- The National Highway Traffic Safety Administration (NHTSA) on Thursday announced it granted autonomous vehicle (AV) company Nuro with a temporary exemption from certain federal requirements on low-speed driverless vehicles.
- The exemption applies to Nuro's R2, a zero-occupant, low-speed delivery vehicle designed to carry consumer products such as groceries, packages and restaurant orders. Nuro is the first company to be granted such an exemption, marking "a milestone for the industry," Nuro Co-founder Dave Ferguson wrote in a blog post.
- Ferguson said R2 will begin public road testing in Houston in the coming weeks. Nuro will be permitted to deploy 5,000 R2 vehicles during the two-year exemption, according to NHTSA.
R2 is a second-generation vehicle from the AV company, which successfully launched its R1 vehicle in Scottsdale, Arizona in December 2018 through a delivery pilot with Kroger. The R2's strategic design includes zero-emission propulsion and a custom battery solution, and due to the exemption, it will not include features such as mirrors or a windshield, which are traditionally required by the U.S. Department of Transportation (USDOT).
In a statement, U.S. Secretary of Transportation Elaine Chao said such requirements "no longer make sense" for Nuro's newest vehicle, since the vehicle will not hold humans.
Ferguson said the exemption follows three years of discussion with the agency to figure out how to separate requirements on zero-occupant delivery vehicles, like the R2, from driverless vehicles designed to carry passengers. In late 2018, the company even submitted a voluntary safety report to USDOT to accelerate the deployment of such vehicles.
Investors are bullish on Nuro's future too. The company raised $940 million in financing in February after its initial pilot in Scottsdale. Since then, the company expanded its partnership with Kroger to Houston and in December announced a partnership with Walmart for grocery deliveries in Houston as well. In June, Nuro said it will eventually launch a pizza delivery partnership with Domino's, which will be complemented by R2 vehicle tracking via the Domino's app. The company is also reportedly in talks with Uber about a partnership to automate Uber Eats deliveries.
Once on the road in Houston, the R2 vehicles have the potential to transform how consumers interact with on-demand deliveries.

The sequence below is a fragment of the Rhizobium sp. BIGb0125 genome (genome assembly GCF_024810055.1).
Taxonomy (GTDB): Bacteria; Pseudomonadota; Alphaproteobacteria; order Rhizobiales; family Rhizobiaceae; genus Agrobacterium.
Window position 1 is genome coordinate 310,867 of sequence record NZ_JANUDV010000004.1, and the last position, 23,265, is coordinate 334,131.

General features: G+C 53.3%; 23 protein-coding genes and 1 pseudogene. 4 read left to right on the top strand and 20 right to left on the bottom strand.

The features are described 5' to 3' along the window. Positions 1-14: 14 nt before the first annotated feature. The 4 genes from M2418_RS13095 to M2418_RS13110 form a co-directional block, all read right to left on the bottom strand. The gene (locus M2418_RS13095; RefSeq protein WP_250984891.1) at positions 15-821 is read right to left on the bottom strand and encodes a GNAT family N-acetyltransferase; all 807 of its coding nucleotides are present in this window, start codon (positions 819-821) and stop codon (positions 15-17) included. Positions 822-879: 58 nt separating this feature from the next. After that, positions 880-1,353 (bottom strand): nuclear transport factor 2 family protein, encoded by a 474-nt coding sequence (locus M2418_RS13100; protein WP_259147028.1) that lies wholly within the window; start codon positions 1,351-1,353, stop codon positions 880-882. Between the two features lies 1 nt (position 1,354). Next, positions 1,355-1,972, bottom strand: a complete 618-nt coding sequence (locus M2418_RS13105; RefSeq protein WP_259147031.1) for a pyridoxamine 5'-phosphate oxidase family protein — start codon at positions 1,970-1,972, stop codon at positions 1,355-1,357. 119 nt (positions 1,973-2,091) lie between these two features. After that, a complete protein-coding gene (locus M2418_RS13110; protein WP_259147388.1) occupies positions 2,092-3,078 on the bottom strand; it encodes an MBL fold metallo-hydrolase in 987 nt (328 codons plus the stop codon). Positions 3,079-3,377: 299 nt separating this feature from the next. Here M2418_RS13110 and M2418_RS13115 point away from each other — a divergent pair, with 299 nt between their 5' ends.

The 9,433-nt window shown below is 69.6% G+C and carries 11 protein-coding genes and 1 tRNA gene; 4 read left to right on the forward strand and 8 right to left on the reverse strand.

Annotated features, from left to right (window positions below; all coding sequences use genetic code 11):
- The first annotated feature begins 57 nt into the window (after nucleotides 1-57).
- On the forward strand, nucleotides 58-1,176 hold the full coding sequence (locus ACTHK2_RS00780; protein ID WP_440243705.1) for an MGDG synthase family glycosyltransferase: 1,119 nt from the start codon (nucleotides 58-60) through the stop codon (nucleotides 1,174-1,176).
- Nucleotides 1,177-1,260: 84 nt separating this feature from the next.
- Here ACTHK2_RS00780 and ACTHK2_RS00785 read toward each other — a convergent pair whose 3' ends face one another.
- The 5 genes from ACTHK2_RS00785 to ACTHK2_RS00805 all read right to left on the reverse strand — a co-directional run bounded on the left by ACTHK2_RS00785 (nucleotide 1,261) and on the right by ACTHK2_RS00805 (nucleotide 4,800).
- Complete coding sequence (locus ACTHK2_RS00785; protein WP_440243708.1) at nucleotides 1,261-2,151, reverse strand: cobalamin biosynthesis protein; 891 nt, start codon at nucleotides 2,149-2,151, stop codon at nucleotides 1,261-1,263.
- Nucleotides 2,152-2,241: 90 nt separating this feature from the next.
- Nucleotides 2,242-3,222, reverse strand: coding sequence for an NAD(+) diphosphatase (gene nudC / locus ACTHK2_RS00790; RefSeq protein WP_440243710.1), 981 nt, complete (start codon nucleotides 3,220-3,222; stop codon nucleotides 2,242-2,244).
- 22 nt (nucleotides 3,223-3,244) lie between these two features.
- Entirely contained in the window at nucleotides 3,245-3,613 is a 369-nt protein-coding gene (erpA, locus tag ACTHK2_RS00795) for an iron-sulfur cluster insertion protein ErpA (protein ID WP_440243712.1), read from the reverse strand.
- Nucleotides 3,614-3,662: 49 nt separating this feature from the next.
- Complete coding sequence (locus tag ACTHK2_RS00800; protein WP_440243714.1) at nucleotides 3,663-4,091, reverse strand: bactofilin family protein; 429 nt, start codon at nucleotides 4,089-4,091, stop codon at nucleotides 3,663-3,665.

While foodies in Houston may be excited about this step forward for Nuro, some industry leaders are disappointed in NHTSA's decision. In a statement, Larry Willis, president of the Transportation Trades Department, AFL-CIO (TTD), said the exemption was issued "without any thoughtful regulatory framework in place," and puts the "interests of tech companies over the safety of the traveling public."
"Until legitimate safety concerns raised by transportation labor and many other key stakeholders are addressed, the exemption of standard safety features on autonomous vehicles is a dangerous and completely irresponsible abdication of NHTSA’s duties," he said.
Other organizations, like Securing America's Future Energy (SAFE), have applauded the NHTSA decision.
“Granting this exemption is an incredibly important step forward in fully realizing the tremendous potential of self-driving vehicles": SAFE commends NHTSA's approval of Nuro's exemption petition—and urges NHTSA to expedite consideration of Cruise request https://t.co/9gA9xMPnbj pic.twitter.com/xoftzkW4xh— SAFE (@Securing_Energy) February 6, 2020
Regardless of public and industry feedback, it is likely Nuro will move forward with its deployment plans and pave the way for similar self-driving delivery companies. And as such delivery vehicles are tested, it is expected consumers will become more comfortable with the concept of driverless vehicles.
During Nuro's exemption period, the NHTSA will closely watch the company and require mandatory reporting regarding the operation of R2s and their automated driving systems. "As always, we will not hesitate to use defect authority to protect public safety as necessary,” said NHTSA Acting Administrator James Owens in a statement.